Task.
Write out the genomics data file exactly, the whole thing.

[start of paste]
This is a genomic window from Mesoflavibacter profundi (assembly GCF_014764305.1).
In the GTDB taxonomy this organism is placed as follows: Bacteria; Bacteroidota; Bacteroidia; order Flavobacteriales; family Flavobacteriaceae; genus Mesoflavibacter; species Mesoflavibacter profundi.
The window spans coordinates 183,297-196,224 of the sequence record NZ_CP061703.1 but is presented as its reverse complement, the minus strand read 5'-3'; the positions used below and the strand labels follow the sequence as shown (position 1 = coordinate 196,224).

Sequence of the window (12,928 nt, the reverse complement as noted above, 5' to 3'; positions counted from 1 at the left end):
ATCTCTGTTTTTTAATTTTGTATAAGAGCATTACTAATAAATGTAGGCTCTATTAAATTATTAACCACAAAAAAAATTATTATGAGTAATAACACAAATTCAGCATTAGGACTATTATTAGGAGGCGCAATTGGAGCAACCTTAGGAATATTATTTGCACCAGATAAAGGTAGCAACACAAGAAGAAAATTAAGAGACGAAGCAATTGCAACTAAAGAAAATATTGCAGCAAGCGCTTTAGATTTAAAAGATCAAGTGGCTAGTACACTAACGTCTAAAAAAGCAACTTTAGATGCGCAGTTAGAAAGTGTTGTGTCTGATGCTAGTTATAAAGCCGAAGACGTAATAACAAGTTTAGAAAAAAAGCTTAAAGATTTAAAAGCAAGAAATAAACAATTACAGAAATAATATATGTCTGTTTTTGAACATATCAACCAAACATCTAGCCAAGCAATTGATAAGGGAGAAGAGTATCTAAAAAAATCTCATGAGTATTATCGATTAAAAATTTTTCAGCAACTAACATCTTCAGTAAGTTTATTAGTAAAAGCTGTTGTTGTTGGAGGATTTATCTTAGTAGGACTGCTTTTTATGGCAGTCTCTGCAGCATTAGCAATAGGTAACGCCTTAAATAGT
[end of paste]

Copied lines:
This is a genomic window from Mesoflavibacter profundi (assembly GCF_014764305.1).
In the GTDB taxonomy this organism is placed as follows: Bacteria; Bacteroidota; Bacteroidia; order Flavobacteriales; family Flavobacteriaceae; genus Mesoflavibacter; species Mesoflavibacter profundi.
The window spans coordinates 183,297-196,224 of the sequence record NZ_CP061703.1 but is presented as its reverse complement, the minus strand read 5'-3'; the positions used below and the strand labels follow the sequence as shown (position 1 = coordinate 196,224).

Sequence of the window (12,928 nt, the reverse complement as noted above, 5' to 3'; positions counted from 1 at the left end):
ATCTCTGTTTTTTAATTTTGTATAAGAGCATTACTAATAAATGTAGGCTCTATTAAATTATTAACCACAAAAAAAATTATTATGAGTAATAACACAAATTCAGCATTAGGACTATTATTAGGAGGCGCAATTGGAGCAACCTTAGGAATATTATTTGCACCAGATAAAGGTAGCAACACAAGAAGAAAATTAAGAGACGAAGCAATTGCAACTAAAGAAAATATTGCAGCAAGCGCTTTAGATTTAAAAGATCAAGTGGCTAGTACACTAACGTCTAAAAAAGCAACTTTAGATGCGCAGTTAGAAAGTGTTGTGTCTGATGCTAGTTATAAAGCCGAAGACGTAATAACAAGTTTAGAAAAAAAGCTTAAAGATTTAAAAGCAAGAAATAAACAATTACAGAAATAATATATGTCTGTTTTTGAACATATCAACCAAACATCTAGCCAAGCAATTGATAAGGGAGAAGAGTATCTAAAAAAATCTCATGAGTATTATCGATTAAAAATTTTTCAGCAACTAACATCTTCAGTAAGTTTATTAGTAAAAGCTGTTGTTGTTGGAGGATTTATCTTAGTAGGACTGCTTTTTATGGCAGTCTCTGCAGCATTAGCAATAGGTAACGCCTTAAATAGT